Infill Project – Seeing Opportunities Verus Obstacles

Much is written about the cutthroat real estate market in Canada, especially in major urban centers.

*Originally published in Private Matters Today, Winter 2016

Much is written about the cutthroat real estate market in Canada, especially in major urban centers such as Vancouver and Toronto, where homeowners often find themselves in bidding wars. And mortgage brokers know all too well that the flipside of all of that is an equally competitive market for residential mortgages; where one or two decimal points could make the difference between winning or losing a deal. While construction lending isn’t for everyone, for business savvy brokers looking for a new challenge, the financial rewards can be substantial, with typical broker commissions of 1% on projects that are often several millions of dollars, translating into returns of $10’s of thousands of dollars for a single deal. The most obvious prerequisite for getting into the commercial lending game is to take one of the many commercial lending courses offered. Less obvious is the ongoing need to educate yourself about the changing landscape of commercial lending, especially when it comes to financing infill construction projects. The ‘sweet spot’ for the infill marketspace, are projects that either fly under the radar of institutional lenders or are deemed “unsuitable” by major banks. Yet many of these projects are not only viable but, with the right mix of broker, builder, and the lender can be highly profitable for all parties involved. Here’s a brief rundown of the different kinds of projects that are getting financed… all profitable, and all financed through alternative (vs. institutional) lending: THE SMELL OF OPPORTUNITY VS. GAS. Once a commercial/automotive business, the site required soil remediation due to some soil contaminated with gas. Original financing of just over $1 million was provided to purchase the site, cover its clean-up costs, and sever the property into nine residential lots. An additional round of construction financing will be provided to finance the nine homes once the severance is approved. Takeaway: the banks weren’t prepared to consider this project until the site had been entirely cleaned up. Alternative lending turned vision into reality. LEARNING HOW TO MAKE MONEY. A former high school built in 1923, the developer purchased the 4-story building on 2.1 acres for $1.7 million in 2011 in order to convert the historically designated property into a 35-unit residential condominium. Although 80% of the project was sold, the bank’s requirements and demands were too onerous. An $11.6 million first mortgage was provided to take out the existing financing plus cover the construction costs to complete the project. Takeaway: alternative financing is a viable alternative when lending requirements translate into major delays and administrative headaches. SEEING A GREAT VIEW VS. JUST TOO SMALL. The developer had the option of expanding an existing three-story, six-unit residential condominium building by adding a seventh-floor penthouse unit on top of the building. The 1,886 sq. ft. penthouse with 568 sq. ft. terrace and the private elevator would be sold on completion. Due to the complexity of the project (including several years of approvals) and the small size of the loan in the eyes of institutional lenders, a $975,000 first mortgage was provided through alternative lending. Takeaway: look for opportunities instead of obstacles. Thanks to a simple underwriting process, constructions advances were provided to help expedite the project. THE FASTER THE BETTER. The developer purchased a semi-detached home on a 25.5 x 123 ft. lot, obtaining approvals to build an addition and renovate the property into a two-unit, three-story, 3,850 sq. ft. condominium building. To maximize return on investment the developer wanted to finish the project as soon as possible. The mortgage broker opted for an alternative lender in order to avoid costly delays with initial funds and construction advances. A $1.78 million first mortgage was provided to discharge the existing mortgage, cover the hard construction costs, soft costs, and interest. Takeaway: speed in the form of a quick approval process for financing can get your builder to the finish line faster. To excel in the infill construction market, brokers need to keep apprised of its dynamics – trends, viability, hidden opportunities – and at the same time cultivate relationships with builders (or construction companies) and lenders that are disinclined to finance these projects. Paul Rayment is Executive Vice-President at Foremost Financial Corporation, a boutique mortgage lender specializing in infill construction financing for residential, commercial, or industrial projects.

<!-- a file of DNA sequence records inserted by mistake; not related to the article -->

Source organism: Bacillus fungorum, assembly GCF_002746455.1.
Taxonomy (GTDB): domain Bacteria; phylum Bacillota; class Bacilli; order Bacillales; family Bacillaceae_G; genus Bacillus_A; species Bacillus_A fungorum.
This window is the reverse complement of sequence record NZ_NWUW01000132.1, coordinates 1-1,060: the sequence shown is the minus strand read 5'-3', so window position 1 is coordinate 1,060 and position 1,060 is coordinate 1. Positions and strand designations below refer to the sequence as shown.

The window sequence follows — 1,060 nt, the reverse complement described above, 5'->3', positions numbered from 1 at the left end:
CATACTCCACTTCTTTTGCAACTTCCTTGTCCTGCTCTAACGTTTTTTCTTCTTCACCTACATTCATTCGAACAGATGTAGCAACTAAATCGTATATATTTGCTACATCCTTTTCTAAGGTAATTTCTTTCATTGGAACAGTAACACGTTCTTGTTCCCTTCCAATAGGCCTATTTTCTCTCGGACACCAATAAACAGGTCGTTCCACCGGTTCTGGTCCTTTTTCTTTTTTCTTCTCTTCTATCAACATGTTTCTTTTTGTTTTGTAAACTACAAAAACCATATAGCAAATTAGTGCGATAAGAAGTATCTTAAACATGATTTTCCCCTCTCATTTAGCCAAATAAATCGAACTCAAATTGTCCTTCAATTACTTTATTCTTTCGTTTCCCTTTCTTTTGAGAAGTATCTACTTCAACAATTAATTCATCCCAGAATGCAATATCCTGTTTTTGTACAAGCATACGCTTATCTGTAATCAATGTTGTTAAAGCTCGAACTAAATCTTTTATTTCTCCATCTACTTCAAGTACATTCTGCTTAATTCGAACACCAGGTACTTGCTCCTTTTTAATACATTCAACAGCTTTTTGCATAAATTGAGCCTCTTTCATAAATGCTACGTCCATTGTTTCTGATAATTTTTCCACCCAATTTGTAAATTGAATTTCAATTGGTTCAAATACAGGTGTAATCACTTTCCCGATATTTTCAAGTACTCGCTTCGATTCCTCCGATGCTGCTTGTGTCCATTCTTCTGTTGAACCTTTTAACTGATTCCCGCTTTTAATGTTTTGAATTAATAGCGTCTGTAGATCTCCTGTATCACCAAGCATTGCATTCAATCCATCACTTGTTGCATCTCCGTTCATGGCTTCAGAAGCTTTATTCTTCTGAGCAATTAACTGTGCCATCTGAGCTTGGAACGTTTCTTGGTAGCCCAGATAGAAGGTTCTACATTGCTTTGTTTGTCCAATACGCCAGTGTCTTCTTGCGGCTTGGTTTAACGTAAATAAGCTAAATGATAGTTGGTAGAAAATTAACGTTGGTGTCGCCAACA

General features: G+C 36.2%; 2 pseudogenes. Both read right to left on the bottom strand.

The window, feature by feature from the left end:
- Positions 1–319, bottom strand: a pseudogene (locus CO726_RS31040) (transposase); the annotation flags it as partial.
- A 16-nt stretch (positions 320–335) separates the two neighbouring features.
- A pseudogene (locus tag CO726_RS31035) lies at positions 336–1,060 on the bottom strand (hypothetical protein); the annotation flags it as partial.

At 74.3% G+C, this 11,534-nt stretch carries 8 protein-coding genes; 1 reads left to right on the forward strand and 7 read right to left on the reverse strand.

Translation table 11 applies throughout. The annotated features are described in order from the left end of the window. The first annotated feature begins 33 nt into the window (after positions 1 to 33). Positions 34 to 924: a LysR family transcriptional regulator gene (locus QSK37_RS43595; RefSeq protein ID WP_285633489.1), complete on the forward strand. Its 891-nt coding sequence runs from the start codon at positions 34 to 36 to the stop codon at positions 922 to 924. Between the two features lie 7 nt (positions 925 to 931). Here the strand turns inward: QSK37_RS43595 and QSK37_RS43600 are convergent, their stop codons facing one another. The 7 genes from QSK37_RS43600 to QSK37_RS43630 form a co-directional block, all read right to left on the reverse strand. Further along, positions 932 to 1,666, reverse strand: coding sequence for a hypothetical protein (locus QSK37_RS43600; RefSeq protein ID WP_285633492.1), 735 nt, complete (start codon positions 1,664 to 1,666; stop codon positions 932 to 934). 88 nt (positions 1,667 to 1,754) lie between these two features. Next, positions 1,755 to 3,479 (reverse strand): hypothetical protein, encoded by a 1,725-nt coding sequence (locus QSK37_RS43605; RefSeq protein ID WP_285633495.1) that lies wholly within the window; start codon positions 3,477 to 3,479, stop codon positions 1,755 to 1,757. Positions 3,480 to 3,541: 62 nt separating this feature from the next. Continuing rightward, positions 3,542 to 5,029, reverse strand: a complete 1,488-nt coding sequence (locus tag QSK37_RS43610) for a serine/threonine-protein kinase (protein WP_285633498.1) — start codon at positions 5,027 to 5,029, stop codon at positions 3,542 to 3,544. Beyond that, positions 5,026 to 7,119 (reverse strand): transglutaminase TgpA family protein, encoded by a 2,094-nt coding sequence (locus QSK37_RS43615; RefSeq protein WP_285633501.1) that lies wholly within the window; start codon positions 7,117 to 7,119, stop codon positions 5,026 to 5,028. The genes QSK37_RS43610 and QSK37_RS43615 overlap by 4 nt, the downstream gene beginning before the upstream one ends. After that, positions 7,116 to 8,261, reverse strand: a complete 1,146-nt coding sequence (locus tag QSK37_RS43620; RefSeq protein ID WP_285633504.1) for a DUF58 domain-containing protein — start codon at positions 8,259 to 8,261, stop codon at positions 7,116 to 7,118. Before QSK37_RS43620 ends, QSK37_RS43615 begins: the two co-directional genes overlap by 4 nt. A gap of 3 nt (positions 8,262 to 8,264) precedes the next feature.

Foremost Financial © 2024